People often ask me why I travel around the world just to look at accessible rooms, cabins, campsites and all other assorted types of lodging options. “After all” they usually say, “Everything is accessible today – it’s the law.” And granted we are light years ahead in accessibility as compared to pre-ADA times, but there are still places out there that are sorely lacking in access. And what’s even worse is that they are promoting some of those properties as accessible, or in their words “ADA compliant”.
So since I just returned from a six-week road trip, I thought I’d share one of those “accessible” properties with you. So, in my best Rod Sterling voice, I submit to you dear reader, “The Accessible Cabin That Wasn’t”.
The location and the property name are not important, but what is important is that this rustic cabin was billed as “wheelchair-accessible with a roll-in shower”.
Granted it has a ramp, albeit a steep one, but in order to get to it you have to traverse a parking lot littered with large gravel chunks and then cross a short uneven flagstone path. Once you get to the front door – which is 36-inches wide – there is a three-inch step at the threshold. There is an alternate entrance through the screen porch, but that threshold is five-inches high. Sure, some people could manage these obstacles, and if they were the only ones, I’d probably still think about covering the property, with an admonition to my readers, of course.
But – as the Ginsu Knife hawkers say – “There’s more!”
Once you enter the cabin, you can access the living room and the kitchen in a wheelchair, however if you want to get into the bedroom you have to squeeze through the 21-inch doorway. You’d also have to have someone move the bed if you want to get all the way into the room. My 19-inch wide suitcase just cleared the doorway, but I couldn’t manage the turn inside the room without shoving the bed out of the way.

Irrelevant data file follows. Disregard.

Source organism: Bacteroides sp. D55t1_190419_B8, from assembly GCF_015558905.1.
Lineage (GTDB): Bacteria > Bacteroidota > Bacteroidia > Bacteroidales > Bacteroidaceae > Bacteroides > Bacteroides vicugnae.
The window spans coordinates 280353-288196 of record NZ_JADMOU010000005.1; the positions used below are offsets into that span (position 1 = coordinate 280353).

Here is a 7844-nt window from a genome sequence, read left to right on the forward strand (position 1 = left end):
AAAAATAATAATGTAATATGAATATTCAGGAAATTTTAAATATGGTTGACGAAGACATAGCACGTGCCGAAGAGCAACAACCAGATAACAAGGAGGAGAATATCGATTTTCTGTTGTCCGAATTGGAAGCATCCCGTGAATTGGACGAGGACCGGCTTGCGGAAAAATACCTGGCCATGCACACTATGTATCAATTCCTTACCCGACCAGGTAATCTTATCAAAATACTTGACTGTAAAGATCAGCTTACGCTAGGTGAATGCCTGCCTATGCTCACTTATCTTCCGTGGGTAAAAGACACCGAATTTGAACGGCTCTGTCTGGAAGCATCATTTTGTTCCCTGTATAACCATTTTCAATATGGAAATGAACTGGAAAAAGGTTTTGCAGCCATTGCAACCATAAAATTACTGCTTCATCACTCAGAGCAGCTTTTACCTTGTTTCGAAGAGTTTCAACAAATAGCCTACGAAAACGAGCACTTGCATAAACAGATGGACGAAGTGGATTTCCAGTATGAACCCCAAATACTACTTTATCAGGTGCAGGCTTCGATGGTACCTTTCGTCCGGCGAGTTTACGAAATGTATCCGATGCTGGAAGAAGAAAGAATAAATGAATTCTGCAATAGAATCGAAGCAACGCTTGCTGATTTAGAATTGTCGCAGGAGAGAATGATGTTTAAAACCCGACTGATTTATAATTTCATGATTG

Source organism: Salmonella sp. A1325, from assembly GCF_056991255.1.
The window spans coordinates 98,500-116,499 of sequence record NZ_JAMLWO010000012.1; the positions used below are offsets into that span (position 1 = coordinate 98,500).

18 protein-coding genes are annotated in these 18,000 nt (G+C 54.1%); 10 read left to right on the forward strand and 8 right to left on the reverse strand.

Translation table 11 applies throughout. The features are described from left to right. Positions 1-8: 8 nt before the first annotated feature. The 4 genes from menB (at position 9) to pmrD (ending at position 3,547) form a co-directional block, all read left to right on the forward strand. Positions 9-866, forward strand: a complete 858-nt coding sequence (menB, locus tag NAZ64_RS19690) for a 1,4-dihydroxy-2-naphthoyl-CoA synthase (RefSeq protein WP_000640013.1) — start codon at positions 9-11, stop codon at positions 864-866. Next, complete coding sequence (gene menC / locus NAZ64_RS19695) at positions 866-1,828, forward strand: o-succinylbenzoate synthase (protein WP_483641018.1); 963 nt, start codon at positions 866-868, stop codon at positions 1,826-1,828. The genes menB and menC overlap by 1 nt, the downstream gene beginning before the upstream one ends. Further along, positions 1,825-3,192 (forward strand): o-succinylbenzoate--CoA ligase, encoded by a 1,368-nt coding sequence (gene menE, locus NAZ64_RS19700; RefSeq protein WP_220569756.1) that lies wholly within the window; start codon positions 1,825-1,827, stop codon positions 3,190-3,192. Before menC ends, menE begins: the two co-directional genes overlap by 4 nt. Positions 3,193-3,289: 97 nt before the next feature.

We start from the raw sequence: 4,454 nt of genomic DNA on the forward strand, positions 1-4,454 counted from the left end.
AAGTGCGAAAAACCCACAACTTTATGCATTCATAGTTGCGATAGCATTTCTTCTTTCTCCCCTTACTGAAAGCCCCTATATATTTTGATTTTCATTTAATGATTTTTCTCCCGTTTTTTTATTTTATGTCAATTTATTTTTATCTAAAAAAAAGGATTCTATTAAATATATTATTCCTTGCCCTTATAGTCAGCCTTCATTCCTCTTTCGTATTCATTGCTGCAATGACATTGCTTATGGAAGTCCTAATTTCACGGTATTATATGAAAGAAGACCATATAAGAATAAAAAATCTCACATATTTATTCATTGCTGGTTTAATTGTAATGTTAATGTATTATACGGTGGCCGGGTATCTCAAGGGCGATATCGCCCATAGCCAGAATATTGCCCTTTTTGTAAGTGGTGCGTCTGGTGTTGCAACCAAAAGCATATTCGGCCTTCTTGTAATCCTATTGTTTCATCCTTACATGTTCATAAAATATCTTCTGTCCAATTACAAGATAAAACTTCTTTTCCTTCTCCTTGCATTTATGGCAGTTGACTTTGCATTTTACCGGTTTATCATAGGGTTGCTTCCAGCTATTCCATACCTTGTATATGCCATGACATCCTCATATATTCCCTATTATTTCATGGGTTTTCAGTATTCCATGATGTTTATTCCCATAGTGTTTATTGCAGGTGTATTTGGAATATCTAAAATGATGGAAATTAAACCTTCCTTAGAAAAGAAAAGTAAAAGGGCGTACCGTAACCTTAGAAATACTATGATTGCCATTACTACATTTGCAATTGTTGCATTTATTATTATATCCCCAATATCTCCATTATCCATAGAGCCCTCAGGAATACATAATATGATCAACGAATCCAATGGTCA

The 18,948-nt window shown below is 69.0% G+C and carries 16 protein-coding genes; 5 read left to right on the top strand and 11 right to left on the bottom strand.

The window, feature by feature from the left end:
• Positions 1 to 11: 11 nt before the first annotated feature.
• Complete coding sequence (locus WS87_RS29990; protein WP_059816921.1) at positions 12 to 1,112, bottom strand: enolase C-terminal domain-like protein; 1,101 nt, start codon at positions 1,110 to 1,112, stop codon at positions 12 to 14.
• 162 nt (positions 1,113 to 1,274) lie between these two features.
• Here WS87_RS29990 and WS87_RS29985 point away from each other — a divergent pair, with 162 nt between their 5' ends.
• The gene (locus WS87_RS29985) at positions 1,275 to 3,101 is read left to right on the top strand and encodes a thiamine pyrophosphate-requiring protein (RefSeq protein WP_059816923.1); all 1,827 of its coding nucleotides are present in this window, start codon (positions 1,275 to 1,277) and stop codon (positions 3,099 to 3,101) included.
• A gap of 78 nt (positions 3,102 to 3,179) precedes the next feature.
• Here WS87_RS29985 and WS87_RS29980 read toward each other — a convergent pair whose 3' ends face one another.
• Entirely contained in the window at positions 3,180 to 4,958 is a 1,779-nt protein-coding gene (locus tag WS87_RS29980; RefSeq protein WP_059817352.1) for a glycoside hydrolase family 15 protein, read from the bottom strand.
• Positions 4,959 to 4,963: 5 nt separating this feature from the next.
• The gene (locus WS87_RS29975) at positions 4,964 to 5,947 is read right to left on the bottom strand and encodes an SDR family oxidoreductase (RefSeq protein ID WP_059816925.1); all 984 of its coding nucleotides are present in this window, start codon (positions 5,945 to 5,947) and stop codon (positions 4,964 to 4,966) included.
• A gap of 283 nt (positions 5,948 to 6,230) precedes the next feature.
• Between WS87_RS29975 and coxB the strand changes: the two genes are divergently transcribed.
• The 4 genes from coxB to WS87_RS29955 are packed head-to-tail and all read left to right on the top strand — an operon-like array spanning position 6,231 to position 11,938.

And then there was the bathroom. It also has a 21-inch wide doorway, and if by some miracle you can navigate that, you also have to be able to shimmy through the 15 inches of clearance space between the toilet and the sink to even get to the shower. And it’s not a roll-in shower, but a low step (five-inch) shower that’s 27-inches deep and 32-inches wide.
So there you have it. The Accessible Cabin that Wasn’t.
To be fair, I had my doubts about the access of the cabin from the get-go, even though I was told time and time again that it was wheelchair-accessible with a roll-in shower. Perhaps it was the tone of the reservationist’s voice, or the location of the cabin, or even the lack of photos online that clued me into this possible access misstep. Regardless I decided to check it out anyway and let the chips fall as they may. And the chips fell all over the place.
So I offer up this little tale as a “buyer beware” warning of sorts. If you ever get that little “Spidey Sense” that something might not be as accessible as it’s touted, go with your gut. Chances are you are right, and in the long run it will save you a lot of time and trouble.